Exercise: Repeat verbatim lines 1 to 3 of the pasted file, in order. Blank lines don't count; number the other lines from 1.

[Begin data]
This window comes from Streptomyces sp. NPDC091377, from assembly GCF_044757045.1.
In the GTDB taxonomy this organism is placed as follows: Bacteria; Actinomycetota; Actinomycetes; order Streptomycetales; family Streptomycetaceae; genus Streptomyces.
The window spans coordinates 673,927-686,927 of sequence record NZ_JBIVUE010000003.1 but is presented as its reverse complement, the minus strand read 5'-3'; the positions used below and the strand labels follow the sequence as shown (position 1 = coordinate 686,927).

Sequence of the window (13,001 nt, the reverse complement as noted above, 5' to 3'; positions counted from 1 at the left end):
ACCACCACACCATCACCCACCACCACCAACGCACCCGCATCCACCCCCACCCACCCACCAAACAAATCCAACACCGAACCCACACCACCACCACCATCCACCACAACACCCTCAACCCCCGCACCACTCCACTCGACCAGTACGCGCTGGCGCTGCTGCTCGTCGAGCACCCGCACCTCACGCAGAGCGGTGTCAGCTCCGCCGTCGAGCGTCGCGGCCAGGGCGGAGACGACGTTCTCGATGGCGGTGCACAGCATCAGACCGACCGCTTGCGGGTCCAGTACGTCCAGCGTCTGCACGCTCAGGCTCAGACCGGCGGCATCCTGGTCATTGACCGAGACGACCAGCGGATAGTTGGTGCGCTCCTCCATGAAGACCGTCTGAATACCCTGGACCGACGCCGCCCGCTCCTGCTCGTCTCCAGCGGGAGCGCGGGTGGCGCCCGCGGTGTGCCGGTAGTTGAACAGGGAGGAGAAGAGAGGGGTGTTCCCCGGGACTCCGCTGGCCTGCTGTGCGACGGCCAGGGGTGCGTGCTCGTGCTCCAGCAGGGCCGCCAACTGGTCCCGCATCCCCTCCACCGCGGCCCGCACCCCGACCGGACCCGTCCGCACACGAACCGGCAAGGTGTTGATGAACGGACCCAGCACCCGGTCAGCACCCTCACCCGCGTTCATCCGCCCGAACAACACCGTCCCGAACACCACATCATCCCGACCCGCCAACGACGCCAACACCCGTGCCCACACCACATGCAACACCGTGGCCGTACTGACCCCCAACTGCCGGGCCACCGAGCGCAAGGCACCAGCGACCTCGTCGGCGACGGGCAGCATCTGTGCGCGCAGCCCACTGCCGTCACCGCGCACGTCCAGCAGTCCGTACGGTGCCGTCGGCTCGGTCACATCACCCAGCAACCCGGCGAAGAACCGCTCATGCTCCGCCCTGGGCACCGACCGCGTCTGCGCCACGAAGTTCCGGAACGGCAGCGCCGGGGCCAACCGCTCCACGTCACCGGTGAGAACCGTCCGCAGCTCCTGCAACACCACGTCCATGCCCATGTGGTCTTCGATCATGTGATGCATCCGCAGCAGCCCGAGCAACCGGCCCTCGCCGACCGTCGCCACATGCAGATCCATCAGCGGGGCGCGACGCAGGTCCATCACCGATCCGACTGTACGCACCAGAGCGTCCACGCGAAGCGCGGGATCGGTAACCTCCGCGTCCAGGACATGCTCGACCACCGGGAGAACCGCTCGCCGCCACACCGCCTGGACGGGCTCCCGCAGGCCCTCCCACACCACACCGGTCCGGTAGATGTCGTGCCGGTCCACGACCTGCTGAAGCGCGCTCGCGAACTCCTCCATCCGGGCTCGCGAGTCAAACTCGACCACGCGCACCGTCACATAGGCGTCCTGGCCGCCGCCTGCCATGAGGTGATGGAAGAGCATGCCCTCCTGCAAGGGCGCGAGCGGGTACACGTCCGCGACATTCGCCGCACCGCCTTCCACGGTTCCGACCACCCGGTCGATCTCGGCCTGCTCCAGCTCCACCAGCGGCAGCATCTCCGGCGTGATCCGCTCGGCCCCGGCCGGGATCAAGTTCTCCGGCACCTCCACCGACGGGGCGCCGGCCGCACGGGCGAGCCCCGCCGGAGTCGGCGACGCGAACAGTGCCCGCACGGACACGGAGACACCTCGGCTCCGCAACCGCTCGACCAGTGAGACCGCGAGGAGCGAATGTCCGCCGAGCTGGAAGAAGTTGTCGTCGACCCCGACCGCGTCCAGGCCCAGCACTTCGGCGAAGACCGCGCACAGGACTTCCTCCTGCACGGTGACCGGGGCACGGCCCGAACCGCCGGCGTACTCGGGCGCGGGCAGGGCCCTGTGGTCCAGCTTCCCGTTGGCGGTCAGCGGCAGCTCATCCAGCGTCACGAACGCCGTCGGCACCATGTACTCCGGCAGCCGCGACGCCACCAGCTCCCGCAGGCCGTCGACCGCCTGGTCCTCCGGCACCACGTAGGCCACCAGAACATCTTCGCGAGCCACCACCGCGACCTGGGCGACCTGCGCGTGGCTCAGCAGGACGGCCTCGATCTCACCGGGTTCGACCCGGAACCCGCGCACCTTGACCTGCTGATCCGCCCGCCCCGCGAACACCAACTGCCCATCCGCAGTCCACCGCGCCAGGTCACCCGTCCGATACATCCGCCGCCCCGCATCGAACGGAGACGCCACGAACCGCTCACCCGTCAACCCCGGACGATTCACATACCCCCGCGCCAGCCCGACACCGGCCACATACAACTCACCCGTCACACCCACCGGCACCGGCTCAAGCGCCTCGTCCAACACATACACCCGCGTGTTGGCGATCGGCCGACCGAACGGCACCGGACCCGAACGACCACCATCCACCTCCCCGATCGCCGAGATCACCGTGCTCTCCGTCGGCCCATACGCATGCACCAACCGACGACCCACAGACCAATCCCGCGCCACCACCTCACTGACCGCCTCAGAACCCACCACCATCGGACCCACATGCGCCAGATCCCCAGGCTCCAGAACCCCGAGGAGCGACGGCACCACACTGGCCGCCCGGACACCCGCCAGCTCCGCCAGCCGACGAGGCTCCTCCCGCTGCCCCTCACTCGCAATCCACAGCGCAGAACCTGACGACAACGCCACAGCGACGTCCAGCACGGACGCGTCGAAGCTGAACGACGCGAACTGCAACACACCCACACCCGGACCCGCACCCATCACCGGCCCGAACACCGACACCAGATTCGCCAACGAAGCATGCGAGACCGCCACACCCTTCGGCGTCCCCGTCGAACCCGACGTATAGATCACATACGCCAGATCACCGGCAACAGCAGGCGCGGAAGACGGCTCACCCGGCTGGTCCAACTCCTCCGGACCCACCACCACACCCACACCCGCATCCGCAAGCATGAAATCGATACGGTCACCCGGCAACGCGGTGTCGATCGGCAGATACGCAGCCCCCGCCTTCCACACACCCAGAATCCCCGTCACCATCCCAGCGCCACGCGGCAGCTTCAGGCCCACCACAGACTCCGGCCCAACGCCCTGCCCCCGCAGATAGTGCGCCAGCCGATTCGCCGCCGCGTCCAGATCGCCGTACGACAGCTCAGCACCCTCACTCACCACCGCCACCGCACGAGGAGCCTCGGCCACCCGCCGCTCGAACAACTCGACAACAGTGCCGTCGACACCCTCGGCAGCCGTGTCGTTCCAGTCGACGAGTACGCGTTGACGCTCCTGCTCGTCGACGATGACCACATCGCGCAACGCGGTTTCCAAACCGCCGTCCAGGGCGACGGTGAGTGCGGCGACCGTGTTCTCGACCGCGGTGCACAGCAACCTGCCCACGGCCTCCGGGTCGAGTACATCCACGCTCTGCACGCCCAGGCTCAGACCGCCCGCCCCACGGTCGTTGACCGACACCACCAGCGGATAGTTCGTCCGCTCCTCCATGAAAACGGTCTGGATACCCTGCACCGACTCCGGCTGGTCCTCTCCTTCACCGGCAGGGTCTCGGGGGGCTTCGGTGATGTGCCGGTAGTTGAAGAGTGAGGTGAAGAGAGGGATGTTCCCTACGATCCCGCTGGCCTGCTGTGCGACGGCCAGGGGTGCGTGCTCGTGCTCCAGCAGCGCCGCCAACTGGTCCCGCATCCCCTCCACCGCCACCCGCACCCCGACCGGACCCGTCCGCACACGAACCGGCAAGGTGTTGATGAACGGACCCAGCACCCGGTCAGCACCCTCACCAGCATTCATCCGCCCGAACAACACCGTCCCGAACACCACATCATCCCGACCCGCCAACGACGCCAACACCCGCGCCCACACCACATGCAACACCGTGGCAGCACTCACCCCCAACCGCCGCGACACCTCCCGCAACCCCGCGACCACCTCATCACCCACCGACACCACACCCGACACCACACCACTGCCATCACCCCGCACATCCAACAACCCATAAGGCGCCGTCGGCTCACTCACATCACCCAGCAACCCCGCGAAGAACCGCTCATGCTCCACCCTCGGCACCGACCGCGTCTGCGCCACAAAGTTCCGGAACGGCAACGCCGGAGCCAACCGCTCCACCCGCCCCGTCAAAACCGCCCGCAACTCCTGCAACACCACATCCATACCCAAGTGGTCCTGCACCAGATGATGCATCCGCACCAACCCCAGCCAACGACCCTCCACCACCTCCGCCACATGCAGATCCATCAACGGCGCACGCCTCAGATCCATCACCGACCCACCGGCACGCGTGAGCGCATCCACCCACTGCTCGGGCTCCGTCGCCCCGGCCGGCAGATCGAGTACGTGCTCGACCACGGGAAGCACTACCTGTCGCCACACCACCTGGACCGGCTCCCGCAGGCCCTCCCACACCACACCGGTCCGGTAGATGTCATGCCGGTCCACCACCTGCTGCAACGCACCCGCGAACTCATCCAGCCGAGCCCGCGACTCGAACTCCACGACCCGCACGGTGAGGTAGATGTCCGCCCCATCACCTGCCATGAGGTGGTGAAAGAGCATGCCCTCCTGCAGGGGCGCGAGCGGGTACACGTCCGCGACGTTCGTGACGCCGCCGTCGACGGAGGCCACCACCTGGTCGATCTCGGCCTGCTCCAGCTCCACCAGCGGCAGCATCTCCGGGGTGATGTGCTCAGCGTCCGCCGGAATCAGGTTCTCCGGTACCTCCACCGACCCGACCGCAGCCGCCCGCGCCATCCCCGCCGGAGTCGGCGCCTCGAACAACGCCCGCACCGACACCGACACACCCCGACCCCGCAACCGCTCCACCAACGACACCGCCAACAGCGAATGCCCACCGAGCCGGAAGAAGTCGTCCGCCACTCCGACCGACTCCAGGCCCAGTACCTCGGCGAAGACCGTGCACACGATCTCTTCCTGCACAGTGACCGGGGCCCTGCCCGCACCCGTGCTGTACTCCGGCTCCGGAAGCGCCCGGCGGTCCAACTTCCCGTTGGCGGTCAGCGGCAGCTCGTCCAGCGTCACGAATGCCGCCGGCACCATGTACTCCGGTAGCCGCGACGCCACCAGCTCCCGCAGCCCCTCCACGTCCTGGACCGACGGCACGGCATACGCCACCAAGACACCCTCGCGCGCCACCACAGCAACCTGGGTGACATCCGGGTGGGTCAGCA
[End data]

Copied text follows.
This window comes from Streptomyces sp. NPDC091377, from assembly GCF_044757045.1.
In the GTDB taxonomy this organism is placed as follows: Bacteria; Actinomycetota; Actinomycetes; order Streptomycetales; family Streptomycetaceae; genus Streptomyces.
The window spans coordinates 673,927-686,927 of sequence record NZ_JBIVUE010000003.1 but is presented as its reverse complement, the minus strand read 5'-3'; the positions used below and the strand labels follow the sequence as shown (position 1 = coordinate 686,927).